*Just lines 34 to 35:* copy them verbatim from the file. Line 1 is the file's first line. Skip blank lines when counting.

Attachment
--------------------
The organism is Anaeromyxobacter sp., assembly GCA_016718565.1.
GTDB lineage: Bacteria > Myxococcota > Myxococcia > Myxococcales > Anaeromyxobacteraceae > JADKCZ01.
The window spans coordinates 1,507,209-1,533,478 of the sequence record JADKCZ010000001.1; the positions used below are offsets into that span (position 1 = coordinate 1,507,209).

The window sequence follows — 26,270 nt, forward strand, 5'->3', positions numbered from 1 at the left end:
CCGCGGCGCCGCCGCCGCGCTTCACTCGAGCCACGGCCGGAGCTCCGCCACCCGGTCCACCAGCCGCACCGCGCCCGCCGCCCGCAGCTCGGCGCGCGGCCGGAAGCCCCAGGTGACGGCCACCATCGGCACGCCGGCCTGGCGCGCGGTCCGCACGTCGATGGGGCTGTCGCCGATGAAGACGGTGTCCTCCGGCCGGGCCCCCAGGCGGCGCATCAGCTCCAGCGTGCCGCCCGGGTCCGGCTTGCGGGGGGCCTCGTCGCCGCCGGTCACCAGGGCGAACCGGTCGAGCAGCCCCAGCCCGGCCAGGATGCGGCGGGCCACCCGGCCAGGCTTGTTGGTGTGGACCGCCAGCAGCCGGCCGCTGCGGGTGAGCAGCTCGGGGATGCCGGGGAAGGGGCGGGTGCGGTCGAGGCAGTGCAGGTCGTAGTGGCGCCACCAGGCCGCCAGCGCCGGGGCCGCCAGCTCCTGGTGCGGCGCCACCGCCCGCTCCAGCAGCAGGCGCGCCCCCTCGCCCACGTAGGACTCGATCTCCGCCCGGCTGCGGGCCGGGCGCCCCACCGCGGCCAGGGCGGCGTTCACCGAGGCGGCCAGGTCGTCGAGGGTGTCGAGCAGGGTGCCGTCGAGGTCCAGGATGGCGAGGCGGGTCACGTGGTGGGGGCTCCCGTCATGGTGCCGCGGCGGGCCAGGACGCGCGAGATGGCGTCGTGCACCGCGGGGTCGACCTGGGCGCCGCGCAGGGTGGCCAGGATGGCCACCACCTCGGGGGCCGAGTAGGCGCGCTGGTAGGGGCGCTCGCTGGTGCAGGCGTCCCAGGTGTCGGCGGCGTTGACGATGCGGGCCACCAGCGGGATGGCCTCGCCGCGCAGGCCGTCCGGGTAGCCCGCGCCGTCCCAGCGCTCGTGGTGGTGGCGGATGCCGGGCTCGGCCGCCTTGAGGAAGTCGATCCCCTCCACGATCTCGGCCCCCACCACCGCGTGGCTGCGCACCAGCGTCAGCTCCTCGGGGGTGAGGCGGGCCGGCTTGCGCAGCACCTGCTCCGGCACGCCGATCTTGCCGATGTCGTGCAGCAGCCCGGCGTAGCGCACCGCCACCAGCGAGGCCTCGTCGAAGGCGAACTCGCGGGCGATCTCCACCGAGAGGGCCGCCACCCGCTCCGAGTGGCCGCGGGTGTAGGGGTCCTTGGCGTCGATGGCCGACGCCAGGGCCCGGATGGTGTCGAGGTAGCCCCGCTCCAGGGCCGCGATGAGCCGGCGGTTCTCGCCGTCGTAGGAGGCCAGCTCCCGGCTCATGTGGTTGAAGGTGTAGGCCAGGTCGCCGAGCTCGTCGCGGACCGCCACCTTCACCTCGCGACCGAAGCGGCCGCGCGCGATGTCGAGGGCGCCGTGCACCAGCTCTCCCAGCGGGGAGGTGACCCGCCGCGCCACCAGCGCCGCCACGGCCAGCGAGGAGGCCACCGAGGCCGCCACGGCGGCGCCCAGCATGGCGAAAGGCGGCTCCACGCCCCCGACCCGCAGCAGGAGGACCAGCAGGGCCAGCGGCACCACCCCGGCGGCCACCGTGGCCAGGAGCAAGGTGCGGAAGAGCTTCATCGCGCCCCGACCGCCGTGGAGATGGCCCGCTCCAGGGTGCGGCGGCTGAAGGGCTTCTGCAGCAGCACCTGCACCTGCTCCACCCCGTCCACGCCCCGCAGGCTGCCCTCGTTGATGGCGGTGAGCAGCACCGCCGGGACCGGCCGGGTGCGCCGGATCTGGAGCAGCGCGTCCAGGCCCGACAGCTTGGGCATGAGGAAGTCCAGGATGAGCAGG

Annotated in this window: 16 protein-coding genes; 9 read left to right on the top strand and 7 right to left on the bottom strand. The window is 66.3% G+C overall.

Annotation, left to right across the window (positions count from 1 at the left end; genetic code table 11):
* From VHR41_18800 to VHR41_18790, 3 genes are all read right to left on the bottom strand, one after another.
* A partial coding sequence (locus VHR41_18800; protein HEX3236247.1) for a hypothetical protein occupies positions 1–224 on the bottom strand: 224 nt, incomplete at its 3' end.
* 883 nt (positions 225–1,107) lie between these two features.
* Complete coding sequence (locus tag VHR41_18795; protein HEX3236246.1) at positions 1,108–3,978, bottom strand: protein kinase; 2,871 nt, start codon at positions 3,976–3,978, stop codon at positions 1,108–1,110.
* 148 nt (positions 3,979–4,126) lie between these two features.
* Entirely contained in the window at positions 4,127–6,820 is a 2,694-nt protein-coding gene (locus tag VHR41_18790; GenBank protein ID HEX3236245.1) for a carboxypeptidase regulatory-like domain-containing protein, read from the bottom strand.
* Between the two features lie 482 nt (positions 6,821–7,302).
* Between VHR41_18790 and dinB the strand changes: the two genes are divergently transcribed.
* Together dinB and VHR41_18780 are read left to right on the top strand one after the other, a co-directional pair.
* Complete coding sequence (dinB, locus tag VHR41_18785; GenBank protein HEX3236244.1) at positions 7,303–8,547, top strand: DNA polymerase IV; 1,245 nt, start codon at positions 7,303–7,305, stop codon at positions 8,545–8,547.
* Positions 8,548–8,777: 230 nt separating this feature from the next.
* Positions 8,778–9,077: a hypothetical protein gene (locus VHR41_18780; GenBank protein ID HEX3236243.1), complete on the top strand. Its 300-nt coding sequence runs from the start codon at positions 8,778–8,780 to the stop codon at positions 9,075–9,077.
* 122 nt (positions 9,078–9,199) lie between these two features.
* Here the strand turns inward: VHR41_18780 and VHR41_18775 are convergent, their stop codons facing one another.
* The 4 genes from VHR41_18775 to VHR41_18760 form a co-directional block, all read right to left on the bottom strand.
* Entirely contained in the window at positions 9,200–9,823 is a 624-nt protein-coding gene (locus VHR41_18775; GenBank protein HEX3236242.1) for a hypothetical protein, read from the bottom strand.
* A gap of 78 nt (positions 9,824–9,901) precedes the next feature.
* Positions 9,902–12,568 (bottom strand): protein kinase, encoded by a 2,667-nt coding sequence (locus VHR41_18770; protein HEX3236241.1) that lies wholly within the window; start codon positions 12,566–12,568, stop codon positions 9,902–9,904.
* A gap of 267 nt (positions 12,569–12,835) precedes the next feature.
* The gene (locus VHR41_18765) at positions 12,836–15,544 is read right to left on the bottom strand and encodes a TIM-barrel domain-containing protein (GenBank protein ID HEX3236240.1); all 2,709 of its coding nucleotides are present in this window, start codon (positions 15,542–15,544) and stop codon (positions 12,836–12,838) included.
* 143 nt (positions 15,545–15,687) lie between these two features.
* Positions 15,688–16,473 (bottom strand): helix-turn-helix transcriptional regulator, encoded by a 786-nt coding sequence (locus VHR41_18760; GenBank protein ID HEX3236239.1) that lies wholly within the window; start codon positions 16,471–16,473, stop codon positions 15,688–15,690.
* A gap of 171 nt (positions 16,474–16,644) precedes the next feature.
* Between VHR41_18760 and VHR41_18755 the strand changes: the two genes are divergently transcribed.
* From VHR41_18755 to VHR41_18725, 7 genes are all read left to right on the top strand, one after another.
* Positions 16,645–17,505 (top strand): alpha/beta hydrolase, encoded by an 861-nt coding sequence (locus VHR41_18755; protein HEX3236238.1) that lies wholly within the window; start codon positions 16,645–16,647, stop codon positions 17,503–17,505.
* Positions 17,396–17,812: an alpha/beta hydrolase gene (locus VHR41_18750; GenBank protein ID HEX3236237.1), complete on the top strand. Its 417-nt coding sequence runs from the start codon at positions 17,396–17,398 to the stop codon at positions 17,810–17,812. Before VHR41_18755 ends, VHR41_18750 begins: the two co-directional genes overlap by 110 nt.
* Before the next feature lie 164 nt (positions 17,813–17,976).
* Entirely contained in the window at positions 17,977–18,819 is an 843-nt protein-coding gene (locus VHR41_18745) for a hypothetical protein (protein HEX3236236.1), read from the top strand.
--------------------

* Positions 17,396–17,812: an alpha/beta hydrolase gene (locus VHR41_18750; GenBank protein ID HEX3236237.1), complete on the top strand. Its 417-nt coding sequence runs from the start codon at positions 17,396–17,398 to the stop codon at positions 17,810–17,812. Before VHR41_18755 ends, VHR41_18750 begins: the two co-directional genes overlap by 110 nt.
* Before the next feature lie 164 nt (positions 17,813–17,976).